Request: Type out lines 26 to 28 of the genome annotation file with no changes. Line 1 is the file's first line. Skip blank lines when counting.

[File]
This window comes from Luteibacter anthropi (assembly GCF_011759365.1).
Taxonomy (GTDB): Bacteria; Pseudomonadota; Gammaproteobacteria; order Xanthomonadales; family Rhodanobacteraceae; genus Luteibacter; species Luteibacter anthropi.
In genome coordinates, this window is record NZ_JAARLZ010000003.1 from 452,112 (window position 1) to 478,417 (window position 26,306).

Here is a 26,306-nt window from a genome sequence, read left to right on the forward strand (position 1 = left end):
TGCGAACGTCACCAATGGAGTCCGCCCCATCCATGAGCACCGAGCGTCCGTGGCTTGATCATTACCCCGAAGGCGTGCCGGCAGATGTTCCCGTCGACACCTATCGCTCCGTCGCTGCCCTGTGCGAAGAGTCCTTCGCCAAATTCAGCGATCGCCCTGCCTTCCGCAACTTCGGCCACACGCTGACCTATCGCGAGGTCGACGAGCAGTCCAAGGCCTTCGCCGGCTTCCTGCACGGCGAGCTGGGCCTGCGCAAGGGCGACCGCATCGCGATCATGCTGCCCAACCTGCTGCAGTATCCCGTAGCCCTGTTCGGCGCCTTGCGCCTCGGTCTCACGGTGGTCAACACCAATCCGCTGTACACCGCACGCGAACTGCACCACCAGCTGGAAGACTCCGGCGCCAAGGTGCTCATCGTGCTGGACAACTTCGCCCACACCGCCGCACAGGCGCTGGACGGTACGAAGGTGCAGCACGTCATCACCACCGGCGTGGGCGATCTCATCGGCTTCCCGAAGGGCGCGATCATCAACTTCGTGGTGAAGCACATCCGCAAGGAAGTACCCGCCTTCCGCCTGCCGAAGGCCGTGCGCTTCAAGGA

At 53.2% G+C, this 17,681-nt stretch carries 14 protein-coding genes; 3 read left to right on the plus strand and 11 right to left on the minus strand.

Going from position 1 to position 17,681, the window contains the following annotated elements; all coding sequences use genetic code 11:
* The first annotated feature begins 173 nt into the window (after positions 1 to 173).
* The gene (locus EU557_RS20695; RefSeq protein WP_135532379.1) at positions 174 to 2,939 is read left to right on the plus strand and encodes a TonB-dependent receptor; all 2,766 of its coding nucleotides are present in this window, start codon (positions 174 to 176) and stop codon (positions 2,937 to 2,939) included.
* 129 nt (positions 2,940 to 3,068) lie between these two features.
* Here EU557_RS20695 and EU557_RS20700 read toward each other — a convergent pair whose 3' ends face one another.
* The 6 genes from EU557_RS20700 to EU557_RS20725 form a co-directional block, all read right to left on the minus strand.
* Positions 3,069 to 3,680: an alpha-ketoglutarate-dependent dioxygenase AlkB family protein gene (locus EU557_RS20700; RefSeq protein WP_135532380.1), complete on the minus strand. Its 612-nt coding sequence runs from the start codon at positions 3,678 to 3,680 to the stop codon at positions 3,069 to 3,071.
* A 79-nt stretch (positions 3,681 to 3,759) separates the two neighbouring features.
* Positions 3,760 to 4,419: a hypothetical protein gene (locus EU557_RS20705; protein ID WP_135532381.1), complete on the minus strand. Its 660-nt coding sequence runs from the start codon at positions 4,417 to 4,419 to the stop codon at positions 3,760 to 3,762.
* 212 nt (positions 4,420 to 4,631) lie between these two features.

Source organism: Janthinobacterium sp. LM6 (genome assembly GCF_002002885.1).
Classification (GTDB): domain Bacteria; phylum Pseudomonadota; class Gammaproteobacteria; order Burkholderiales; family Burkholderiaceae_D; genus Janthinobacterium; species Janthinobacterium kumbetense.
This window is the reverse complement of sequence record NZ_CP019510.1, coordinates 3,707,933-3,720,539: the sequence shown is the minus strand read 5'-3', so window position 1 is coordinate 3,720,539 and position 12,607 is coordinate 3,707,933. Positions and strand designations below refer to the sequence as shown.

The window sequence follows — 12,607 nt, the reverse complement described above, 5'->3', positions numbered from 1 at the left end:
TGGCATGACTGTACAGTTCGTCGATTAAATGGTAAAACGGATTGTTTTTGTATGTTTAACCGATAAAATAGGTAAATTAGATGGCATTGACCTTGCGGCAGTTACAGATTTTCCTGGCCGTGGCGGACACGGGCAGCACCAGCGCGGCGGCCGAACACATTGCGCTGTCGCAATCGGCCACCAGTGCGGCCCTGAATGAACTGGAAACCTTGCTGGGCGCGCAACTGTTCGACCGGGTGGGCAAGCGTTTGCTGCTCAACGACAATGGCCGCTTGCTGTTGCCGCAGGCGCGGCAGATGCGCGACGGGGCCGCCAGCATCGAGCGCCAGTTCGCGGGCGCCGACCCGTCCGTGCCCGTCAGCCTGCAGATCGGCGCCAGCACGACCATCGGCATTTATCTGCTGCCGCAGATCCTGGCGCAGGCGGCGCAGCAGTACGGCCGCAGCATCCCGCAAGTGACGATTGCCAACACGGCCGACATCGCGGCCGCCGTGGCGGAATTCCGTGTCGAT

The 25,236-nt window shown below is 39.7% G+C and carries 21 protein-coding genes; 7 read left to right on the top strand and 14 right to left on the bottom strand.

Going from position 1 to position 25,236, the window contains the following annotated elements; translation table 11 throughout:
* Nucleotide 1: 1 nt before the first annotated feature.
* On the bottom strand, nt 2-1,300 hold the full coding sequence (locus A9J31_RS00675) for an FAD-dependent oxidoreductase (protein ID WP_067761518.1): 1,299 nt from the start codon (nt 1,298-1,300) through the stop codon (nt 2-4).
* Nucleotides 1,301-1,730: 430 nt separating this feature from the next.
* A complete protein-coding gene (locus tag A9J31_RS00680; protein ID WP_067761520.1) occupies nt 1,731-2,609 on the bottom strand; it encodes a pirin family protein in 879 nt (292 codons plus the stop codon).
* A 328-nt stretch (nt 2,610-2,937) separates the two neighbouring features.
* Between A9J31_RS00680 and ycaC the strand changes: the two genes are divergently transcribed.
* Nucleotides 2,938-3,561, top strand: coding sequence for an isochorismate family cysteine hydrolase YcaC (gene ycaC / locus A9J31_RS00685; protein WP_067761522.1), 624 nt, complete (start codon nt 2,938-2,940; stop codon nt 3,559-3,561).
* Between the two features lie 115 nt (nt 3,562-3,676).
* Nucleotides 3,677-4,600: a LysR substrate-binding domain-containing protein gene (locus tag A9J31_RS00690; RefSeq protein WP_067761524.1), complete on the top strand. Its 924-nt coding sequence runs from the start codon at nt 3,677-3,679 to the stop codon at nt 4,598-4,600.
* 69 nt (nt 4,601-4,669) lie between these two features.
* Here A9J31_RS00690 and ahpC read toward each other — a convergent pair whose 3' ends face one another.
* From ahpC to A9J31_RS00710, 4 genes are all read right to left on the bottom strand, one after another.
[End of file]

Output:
* Nucleotides 1,301-1,730: 430 nt separating this feature from the next.
* A complete protein-coding gene (locus tag A9J31_RS00680; protein ID WP_067761520.1) occupies nt 1,731-2,609 on the bottom strand; it encodes a pirin family protein in 879 nt (292 codons plus the stop codon).
* A 328-nt stretch (nt 2,610-2,937) separates the two neighbouring features.